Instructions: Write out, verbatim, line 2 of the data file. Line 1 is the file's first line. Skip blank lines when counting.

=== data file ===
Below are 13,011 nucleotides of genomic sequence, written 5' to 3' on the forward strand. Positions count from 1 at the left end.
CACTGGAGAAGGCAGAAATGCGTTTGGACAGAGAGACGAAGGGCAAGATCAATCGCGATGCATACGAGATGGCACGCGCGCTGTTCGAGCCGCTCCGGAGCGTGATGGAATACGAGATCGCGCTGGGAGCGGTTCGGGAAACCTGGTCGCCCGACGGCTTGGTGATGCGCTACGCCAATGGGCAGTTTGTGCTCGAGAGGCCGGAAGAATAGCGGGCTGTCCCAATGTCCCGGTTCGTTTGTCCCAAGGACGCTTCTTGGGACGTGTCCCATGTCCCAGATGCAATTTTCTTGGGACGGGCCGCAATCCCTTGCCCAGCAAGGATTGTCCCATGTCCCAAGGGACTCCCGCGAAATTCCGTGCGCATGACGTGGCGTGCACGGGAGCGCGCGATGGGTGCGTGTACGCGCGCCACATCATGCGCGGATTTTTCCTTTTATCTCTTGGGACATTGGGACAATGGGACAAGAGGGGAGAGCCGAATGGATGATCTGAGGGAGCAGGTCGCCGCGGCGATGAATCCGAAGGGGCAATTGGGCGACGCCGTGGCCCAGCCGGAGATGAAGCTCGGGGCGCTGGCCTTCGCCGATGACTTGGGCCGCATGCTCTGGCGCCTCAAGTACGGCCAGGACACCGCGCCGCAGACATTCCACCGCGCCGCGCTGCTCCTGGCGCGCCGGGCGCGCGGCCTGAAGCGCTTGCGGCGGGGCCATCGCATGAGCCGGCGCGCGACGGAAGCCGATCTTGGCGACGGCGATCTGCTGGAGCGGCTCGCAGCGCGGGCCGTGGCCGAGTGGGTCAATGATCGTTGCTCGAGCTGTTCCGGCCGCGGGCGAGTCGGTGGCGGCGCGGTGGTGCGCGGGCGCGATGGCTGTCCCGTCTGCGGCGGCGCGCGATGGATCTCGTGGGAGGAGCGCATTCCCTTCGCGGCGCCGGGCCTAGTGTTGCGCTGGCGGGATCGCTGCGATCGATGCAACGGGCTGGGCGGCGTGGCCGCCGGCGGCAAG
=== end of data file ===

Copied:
CACTGGAGAAGGCAGAAATGCGTTTGGACAGAGAGACGAAGGGCAAGATCAATCGCGATGCATACGAGATGGCACGCGCGCTGTTCGAGCCGCTCCGGAGCGTGATGGAATACGAGATCGCGCTGGGAGCGGTTCGGGAAACCTGGTCGCCCGACGGCTTGGTGATGCGCTACGCCAATGGGCAGTTTGTGCTCGAGAGGCCGGAAGAATAGCGGGCTGTCCCAATGTCCCGGTTCGTTTGTCCCAAGGACGCTTCTTGGGACGTGTCCCATGTCCCAGATGCAATTTTCTTGGGACGGGCCGCAATCCCTTGCCCAGCAAGGATTGTCCCATGTCCCAAGGGACTCCCGCGAAATTCCGTGCGCATGACGTGGCGTGCACGGGAGCGCGCGATGGGTGCGTGTACGCGCGCCACATCATGCGCGGATTTTTCCTTTTATCTCTTGGGACATTGGGACAATGGGACAAGAGGGGAGAGCCGAATGGATGATCTGAGGGAGCAGGTCGCCGCGGCGATGAATCCGAAGGGGCAATTGGGCGACGCCGTGGCCCAGCCGGAGATGAAGCTCGGGGCGCTGGCCTTCGCCGATGACTTGGGCCGCATGCTCTGGCGCCTCAAGTACGGCCAGGACACCGCGCCGCAGACATTCCACCGCGCCGCGCTGCTCCTGGCGCGCCGGGCGCGCGGCCTGAAGCGCTTGCGGCGGGGCCATCGCATGAGCCGGCGCGCGACGGAAGCCGATCTTGGCGACGGCGATCTGCTGGAGCGGCTCGCAGCGCGGGCCGTGGCCGAGTGGGTCAATGATCGTTGCTCGAGCTGTTCCGGCCGCGGGCGAGTCGGTGGCGGCGCGGTGGTGCGCGGGCGCGATGGCTGTCCCGTCTGCGGCGGCGCGCGATGGATCTCGTGGGAGGAGCGCATTCCCTTCGCGGCGCCGGGCCTAGTGTTGCGCTGGCGGGATCGCTGCGATCGATGCAACGGGCTGGGCGGCGTGGCCGCCGGCGGCAAG